Marty Preciado regularly spends about 30 minutes getting ready. She styles her short bob, puts on gold bracelets, applies red lipstick, and her signature Chloé perfume. Her objective is to be minimal but look like the telenovela villains she grew up watching.
“In all honesty, telenovelas villanas are my constant source of style inspiration, so as long as I have red lipstick, I am good!”
But by early March 2020, Preciado found herself in Pennsylvania, across the country from her home in Los Angeles, when Covid-19 hit the United States in early March, escalating a death toll of more than 50,000 and forcing state-mandated social distancing rules.
Immediately, Preciado went to her closet, her lifelong therapy. She now plays dress-up once a week, channeling villanas by mixing all the jewelry in her drawer and donning red lipstick just to sit in the sala. “I dress up to feel great despite uncertain times, but it’s my choice, and a small act of empowerment,” she says. “As of right now, that’s all I have control of – myself.”
Social distancing has established a new normal for those privileged enough to work from home. Women are no longer rushing to the train in their finest fits or putting on a red lip to feel better on days when they’d rather stay in bed. The emperifollaera session before a night out has now become the entire jangueo.
Laleska García says she’s been getting dressed to parties and nights out, only to log into FaceTime or enjoy her time with her roommate. It’s a tactic that helps her get distracted from the harsh realities of a global pandemic from the comfort of her Madrid apartment. Every day, she gets dressed to take online classes. On Fridays, she and her roommate get ready as if they were going out to a bar in Malasaña. “I end up feeling as if I were going out and that makes me feel good,” she says.
This escapist mindset helps her overcome the distance between Madrid and her home in Puerto Rico and the reality that her semester abroad is not going as she dreamed. Last month, she celebrated her birthday at home with her roommate and called her family on video chat to celebrate. And, yes, she got dressed up for that too.
“It’s important to be conscious of how this pandemic affects our mental health and we should look for ways to distract ourselves,” García says. “Getting ready motivates me, and even when I don’t go out, that motivation is still there.”
Turning to emperifollaera for self-care is certainly not a new concept. But amid a global pandemic, it’s become essential to understand why we dress the way we do. Is it for ourselves? Or others?
Jessica Díaz-Hurtado has noticed she’s not quite herself without getting emperifollá. It’s been a part of her morning routine for a long time. She says she enjoys being creative with her outfit, while she keeps her makeup in a neutral scheme. But lipstick is where she has fun.
In quarantine, she’s been relying on this daily ritual to hold on to normalcy. Instead of her usual choices, she’s been enjoying loungewear, a practice she traces back to her abuela, who taught her to dress for herself. She says putting on clothes is how she takes care of herself right now. “Though other parts of my life have been uprooted, this is one thing that I know I can do to instill more sense of stability,” Díaz-Hurtado says.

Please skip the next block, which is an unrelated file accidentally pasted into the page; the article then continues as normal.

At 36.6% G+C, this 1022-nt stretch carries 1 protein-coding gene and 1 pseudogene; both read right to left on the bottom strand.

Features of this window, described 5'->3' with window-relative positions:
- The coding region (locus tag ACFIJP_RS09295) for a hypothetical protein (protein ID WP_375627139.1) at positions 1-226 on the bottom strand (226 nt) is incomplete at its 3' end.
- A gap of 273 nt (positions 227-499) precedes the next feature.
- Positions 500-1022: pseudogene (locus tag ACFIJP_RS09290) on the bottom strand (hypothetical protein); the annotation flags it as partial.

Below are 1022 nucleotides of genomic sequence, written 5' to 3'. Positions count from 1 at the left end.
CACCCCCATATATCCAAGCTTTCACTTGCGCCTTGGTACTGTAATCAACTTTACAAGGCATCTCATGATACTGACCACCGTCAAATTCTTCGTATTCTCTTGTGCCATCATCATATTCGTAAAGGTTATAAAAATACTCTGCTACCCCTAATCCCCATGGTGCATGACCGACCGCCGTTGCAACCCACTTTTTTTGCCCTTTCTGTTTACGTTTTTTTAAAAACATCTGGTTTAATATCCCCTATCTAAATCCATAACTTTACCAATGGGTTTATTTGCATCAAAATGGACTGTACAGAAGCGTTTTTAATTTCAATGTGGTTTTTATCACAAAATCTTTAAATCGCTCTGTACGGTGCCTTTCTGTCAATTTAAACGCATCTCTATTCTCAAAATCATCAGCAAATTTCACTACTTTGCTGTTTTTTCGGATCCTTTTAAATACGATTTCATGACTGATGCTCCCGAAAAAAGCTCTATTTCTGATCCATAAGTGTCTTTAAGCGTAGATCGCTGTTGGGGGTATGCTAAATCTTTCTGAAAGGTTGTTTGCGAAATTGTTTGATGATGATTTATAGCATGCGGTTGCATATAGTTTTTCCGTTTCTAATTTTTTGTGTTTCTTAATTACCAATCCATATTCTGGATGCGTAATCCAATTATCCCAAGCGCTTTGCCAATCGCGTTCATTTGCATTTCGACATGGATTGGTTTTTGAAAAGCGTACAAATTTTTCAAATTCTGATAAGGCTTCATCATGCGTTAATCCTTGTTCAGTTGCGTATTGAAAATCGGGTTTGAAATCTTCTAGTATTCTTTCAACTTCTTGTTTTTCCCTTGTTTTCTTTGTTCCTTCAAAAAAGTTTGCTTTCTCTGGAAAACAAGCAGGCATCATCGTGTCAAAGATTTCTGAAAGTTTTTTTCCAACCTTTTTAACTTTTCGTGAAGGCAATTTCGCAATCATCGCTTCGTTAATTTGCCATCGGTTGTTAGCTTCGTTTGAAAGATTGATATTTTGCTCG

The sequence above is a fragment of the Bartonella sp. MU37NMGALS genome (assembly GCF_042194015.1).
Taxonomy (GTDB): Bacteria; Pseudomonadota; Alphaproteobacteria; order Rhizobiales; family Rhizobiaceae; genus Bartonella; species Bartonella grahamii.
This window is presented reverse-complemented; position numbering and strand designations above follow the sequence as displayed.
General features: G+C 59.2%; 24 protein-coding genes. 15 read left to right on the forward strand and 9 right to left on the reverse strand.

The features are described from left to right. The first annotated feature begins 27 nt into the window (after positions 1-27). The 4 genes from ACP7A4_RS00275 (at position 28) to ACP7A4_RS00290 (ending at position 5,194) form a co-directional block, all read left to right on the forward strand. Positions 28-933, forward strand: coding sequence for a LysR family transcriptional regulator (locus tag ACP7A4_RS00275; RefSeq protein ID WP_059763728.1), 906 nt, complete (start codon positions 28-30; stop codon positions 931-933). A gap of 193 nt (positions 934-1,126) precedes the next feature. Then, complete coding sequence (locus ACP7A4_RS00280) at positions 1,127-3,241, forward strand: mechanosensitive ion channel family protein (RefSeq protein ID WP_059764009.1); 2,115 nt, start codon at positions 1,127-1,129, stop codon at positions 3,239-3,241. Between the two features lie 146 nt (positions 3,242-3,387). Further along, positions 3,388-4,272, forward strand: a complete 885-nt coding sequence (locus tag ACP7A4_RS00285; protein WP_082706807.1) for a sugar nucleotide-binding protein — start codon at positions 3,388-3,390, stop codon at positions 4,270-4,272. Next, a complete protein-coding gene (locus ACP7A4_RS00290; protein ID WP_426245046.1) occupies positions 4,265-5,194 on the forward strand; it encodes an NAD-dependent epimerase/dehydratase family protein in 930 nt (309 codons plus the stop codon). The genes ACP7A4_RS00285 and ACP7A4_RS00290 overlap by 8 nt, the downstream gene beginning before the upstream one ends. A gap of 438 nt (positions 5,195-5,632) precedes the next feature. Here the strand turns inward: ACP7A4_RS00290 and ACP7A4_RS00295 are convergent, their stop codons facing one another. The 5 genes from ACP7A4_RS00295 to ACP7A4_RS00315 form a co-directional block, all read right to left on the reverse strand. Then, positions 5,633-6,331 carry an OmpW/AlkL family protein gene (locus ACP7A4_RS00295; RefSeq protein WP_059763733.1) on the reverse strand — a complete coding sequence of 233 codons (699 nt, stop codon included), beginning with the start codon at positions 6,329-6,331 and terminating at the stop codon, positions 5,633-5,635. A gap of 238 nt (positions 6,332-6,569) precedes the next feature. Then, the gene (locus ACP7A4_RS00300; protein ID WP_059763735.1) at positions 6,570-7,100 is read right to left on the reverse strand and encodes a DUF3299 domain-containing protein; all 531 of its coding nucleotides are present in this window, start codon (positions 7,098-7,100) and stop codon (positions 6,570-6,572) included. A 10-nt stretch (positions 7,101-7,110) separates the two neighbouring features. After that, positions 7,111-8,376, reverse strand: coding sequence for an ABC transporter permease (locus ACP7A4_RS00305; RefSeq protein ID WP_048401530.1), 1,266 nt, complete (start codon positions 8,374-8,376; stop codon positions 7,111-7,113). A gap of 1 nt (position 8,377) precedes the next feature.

One thing that recently changed for her was her first wedding anniversary. Díaz-Hurtado and her husband had an evening planned before Covid-19. But she says they kept their date at home, when she dressed up in an off-the-shoulder cream dress, matched with a winged eyeliner and tousled long hair.
Social distancing has also offered opportunities for women like Gretchen Núñez, a fashion and lifestyle influencer behind the Instagram account @titalowbudget. Her time at home has helped her create a new series called TitaRecycle, in which she redesigns clothes from her own closet. “I show how to give versatility to the clothes you already own. That idea of wearing the same thing just once, or having nothing to wear, is a problem I’m trying to solve,” she says.
Nuñez is an avid fashion fan. Before quarantine, she’d take her time deciding her outfit every day, asking herself questions like, “Will this yellow shirt give me what I need today?” She’d have her morning cafecito and play some salsa or reggaeton while getting dressed. But she’s now turned that routine virtual with her series, which she says is geared toward helping other people keep their sanity, as well as her own.
“I’m initiating a conversation of this throwaway culture, and I’m providing outfit options when the time comes for all of us to go out,” Nuñez says.
Life beyond Covid-19 will not go back to normal for a long time. And for women like Marty Preciado, this time at home is providing a space to reconsider the choices she’s made – both personal and sartorial. She misses her red nails and admits her eyebrows are now bushy. But is taking time to be kind to herself and not set any expectations. “In Spanish we say, que no se te cierre el mundo, that’s exactly what I am doing,” Preciado says.
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